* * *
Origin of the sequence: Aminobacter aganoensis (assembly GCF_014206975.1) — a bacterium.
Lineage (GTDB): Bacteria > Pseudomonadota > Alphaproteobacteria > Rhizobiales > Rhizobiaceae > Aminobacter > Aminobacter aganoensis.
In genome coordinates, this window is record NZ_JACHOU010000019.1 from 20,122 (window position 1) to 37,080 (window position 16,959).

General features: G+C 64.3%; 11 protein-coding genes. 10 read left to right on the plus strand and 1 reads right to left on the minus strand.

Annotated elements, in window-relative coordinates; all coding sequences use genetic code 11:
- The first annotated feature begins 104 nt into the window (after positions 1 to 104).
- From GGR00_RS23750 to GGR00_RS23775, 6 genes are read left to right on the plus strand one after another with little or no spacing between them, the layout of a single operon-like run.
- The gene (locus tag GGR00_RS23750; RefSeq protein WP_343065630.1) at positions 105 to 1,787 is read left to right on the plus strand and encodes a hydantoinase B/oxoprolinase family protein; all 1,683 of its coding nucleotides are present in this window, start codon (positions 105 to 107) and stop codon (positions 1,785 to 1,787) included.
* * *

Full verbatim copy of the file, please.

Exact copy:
Origin of the sequence: Aminobacter aganoensis (assembly GCF_014206975.1) — a bacterium.
Lineage (GTDB): Bacteria > Pseudomonadota > Alphaproteobacteria > Rhizobiales > Rhizobiaceae > Aminobacter > Aminobacter aganoensis.
In genome coordinates, this window is record NZ_JACHOU010000019.1 from 20,122 (window position 1) to 37,080 (window position 16,959).

General features: G+C 64.3%; 11 protein-coding genes. 10 read left to right on the plus strand and 1 reads right to left on the minus strand.

Annotated elements, in window-relative coordinates; all coding sequences use genetic code 11:
- The first annotated feature begins 104 nt into the window (after positions 1 to 104).
- From GGR00_RS23750 to GGR00_RS23775, 6 genes are read left to right on the plus strand one after another with little or no spacing between them, the layout of a single operon-like run.
- The gene (locus tag GGR00_RS23750; RefSeq protein WP_343065630.1) at positions 105 to 1,787 is read left to right on the plus strand and encodes a hydantoinase B/oxoprolinase family protein; all 1,683 of its coding nucleotides are present in this window, start codon (positions 105 to 107) and stop codon (positions 1,785 to 1,787) included.